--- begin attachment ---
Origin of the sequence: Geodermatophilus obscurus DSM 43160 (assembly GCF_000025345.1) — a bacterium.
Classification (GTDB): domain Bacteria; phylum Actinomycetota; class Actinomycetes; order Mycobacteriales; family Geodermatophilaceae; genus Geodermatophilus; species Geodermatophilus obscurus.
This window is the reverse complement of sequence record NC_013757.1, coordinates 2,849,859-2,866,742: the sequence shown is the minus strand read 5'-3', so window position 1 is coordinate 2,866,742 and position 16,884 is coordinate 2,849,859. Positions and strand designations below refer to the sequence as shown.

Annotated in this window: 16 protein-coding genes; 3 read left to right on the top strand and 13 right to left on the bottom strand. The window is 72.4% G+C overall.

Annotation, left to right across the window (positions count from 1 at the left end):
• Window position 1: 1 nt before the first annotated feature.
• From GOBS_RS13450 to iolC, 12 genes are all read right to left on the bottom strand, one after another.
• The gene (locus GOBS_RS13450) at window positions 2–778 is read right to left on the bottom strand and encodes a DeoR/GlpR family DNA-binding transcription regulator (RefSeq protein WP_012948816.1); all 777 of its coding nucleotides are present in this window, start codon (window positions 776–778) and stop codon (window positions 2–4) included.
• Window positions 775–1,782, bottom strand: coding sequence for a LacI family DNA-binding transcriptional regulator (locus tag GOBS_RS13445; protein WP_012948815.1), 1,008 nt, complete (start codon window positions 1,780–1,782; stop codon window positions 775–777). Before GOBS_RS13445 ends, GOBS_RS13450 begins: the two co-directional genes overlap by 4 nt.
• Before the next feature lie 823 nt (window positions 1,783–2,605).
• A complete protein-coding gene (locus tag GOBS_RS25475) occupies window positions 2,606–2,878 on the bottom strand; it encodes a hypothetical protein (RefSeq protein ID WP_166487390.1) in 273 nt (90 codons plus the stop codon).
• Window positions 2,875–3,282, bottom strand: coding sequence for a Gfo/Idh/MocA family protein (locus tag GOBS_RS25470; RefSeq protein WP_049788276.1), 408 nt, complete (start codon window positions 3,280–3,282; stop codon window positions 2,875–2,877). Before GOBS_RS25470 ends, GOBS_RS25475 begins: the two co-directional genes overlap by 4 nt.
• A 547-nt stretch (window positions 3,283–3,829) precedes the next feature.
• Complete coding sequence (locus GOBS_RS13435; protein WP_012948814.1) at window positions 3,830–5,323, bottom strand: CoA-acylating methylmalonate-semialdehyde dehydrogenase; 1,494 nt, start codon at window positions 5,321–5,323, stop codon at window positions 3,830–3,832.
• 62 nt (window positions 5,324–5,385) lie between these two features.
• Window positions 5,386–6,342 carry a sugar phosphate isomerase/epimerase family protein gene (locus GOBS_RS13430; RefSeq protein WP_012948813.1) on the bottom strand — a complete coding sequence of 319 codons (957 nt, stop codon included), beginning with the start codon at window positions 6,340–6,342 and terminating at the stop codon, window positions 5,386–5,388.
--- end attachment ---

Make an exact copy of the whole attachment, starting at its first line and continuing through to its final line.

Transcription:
Origin of the sequence: Geodermatophilus obscurus DSM 43160 (assembly GCF_000025345.1) — a bacterium.
Classification (GTDB): domain Bacteria; phylum Actinomycetota; class Actinomycetes; order Mycobacteriales; family Geodermatophilaceae; genus Geodermatophilus; species Geodermatophilus obscurus.
This window is the reverse complement of sequence record NC_013757.1, coordinates 2,849,859-2,866,742: the sequence shown is the minus strand read 5'-3', so window position 1 is coordinate 2,866,742 and position 16,884 is coordinate 2,849,859. Positions and strand designations below refer to the sequence as shown.

Annotated in this window: 16 protein-coding genes; 3 read left to right on the top strand and 13 right to left on the bottom strand. The window is 72.4% G+C overall.

Annotation, left to right across the window (positions count from 1 at the left end):
• Window position 1: 1 nt before the first annotated feature.
• From GOBS_RS13450 to iolC, 12 genes are all read right to left on the bottom strand, one after another.
• The gene (locus GOBS_RS13450) at window positions 2–778 is read right to left on the bottom strand and encodes a DeoR/GlpR family DNA-binding transcription regulator (RefSeq protein WP_012948816.1); all 777 of its coding nucleotides are present in this window, start codon (window positions 776–778) and stop codon (window positions 2–4) included.
• Window positions 775–1,782, bottom strand: coding sequence for a LacI family DNA-binding transcriptional regulator (locus tag GOBS_RS13445; protein WP_012948815.1), 1,008 nt, complete (start codon window positions 1,780–1,782; stop codon window positions 775–777). Before GOBS_RS13445 ends, GOBS_RS13450 begins: the two co-directional genes overlap by 4 nt.
• Before the next feature lie 823 nt (window positions 1,783–2,605).
• A complete protein-coding gene (locus tag GOBS_RS25475) occupies window positions 2,606–2,878 on the bottom strand; it encodes a hypothetical protein (RefSeq protein ID WP_166487390.1) in 273 nt (90 codons plus the stop codon).
• Window positions 2,875–3,282, bottom strand: coding sequence for a Gfo/Idh/MocA family protein (locus tag GOBS_RS25470; RefSeq protein WP_049788276.1), 408 nt, complete (start codon window positions 3,280–3,282; stop codon window positions 2,875–2,877). Before GOBS_RS25470 ends, GOBS_RS25475 begins: the two co-directional genes overlap by 4 nt.
• A 547-nt stretch (window positions 3,283–3,829) precedes the next feature.
• Complete coding sequence (locus GOBS_RS13435; protein WP_012948814.1) at window positions 3,830–5,323, bottom strand: CoA-acylating methylmalonate-semialdehyde dehydrogenase; 1,494 nt, start codon at window positions 5,321–5,323, stop codon at window positions 3,830–3,832.
• 62 nt (window positions 5,324–5,385) lie between these two features.
• Window positions 5,386–6,342 carry a sugar phosphate isomerase/epimerase family protein gene (locus GOBS_RS13430; RefSeq protein WP_012948813.1) on the bottom strand — a complete coding sequence of 319 codons (957 nt, stop codon included), beginning with the start codon at window positions 6,340–6,342 and terminating at the stop codon, window positions 5,386–5,388.